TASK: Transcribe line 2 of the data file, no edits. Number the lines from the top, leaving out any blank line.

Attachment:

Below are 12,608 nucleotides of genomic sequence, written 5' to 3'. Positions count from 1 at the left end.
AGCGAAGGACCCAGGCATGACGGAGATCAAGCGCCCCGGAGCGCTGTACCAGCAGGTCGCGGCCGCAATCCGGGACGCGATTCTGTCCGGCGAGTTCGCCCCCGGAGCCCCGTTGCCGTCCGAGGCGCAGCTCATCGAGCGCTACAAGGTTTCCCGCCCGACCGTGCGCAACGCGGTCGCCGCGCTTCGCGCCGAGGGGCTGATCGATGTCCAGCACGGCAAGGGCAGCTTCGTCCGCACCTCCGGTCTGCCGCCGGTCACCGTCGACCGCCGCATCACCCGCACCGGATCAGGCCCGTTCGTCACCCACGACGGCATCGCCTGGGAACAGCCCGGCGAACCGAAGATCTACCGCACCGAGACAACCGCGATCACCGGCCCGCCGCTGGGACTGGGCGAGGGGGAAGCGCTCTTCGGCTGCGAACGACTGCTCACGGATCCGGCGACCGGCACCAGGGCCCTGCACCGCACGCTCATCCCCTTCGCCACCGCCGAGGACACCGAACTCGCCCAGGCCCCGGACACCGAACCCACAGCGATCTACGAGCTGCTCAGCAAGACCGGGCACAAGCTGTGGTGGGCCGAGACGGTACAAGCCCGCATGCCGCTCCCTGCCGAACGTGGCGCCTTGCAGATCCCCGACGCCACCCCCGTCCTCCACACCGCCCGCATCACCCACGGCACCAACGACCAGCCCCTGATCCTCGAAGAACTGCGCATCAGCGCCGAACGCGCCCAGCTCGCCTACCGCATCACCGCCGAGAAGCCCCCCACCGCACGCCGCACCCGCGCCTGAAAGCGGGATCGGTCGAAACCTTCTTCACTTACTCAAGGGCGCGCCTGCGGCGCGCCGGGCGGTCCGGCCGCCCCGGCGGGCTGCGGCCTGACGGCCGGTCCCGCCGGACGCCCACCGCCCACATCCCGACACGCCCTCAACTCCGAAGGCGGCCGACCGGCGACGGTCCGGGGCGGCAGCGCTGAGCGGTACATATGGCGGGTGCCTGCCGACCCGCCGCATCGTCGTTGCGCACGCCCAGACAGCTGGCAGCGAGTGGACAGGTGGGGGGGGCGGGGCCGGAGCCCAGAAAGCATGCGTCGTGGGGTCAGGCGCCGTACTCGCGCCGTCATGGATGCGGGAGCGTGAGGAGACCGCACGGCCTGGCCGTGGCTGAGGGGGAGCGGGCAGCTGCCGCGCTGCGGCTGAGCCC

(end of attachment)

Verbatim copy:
AGCGAAGGACCCAGGCATGACGGAGATCAAGCGCCCCGGAGCGCTGTACCAGCAGGTCGCGGCCGCAATCCGGGACGCGATTCTGTCCGGCGAGTTCGCCCCCGGAGCCCCGTTGCCGTCCGAGGCGCAGCTCATCGAGCGCTACAAGGTTTCCCGCCCGACCGTGCGCAACGCGGTCGCCGCGCTTCGCGCCGAGGGGCTGATCGATGTCCAGCACGGCAAGGGCAGCTTCGTCCGCACCTCCGGTCTGCCGCCGGTCACCGTCGACCGCCGCATCACCCGCACCGGATCAGGCCCGTTCGTCACCCACGACGGCATCGCCTGGGAACAGCCCGGCGAACCGAAGATCTACCGCACCGAGACAACCGCGATCACCGGCCCGCCGCTGGGACTGGGCGAGGGGGAAGCGCTCTTCGGCTGCGAACGACTGCTCACGGATCCGGCGACCGGCACCAGGGCCCTGCACCGCACGCTCATCCCCTTCGCCACCGCCGAGGACACCGAACTCGCCCAGGCCCCGGACACCGAACCCACAGCGATCTACGAGCTGCTCAGCAAGACCGGGCACAAGCTGTGGTGGGCCGAGACGGTACAAGCCCGCATGCCGCTCCCTGCCGAACGTGGCGCCTTGCAGATCCCCGACGCCACCCCCGTCCTCCACACCGCCCGCATCACCCACGGCACCAACGACCAGCCCCTGATCCTCGAAGAACTGCGCATCAGCGCCGAACGCGCCCAGCTCGCCTACCGCATCACCGCCGAGAAGCCCCCCACCGCACGCCGCACCCGCGCCTGAAAGCGGGATCGGTCGAAACCTTCTTCACTTACTCAAGGGCGCGCCTGCGGCGCGCCGGGCGGTCCGGCCGCCCCGGCGGGCTGCGGCCTGACGGCCGGTCCCGCCGGACGCCCACCGCCCACATCCCGACACGCCCTCAACTCCGAAGGCGGCCGACCGGCGACGGTCCGGGGCGGCAGCGCTGAGCGGTACATATGGCGGGTGCCTGCCGACCCGCCGCATCGTCGTTGCGCACGCCCAGACAGCTGGCAGCGAGTGGACAGGTGGGGGGGGCGGGGCCGGAGCCCAGAAAGCATGCGTCGTGGGGTCAGGCGCCGTACTCGCGCCGTCATGGATGCGGGAGCGTGAGGAGACCGCACGGCCTGGCCGTGGCTGAGGGGGAGCGGGCAGCTGCCGCGCTGCGGCTGAGCCC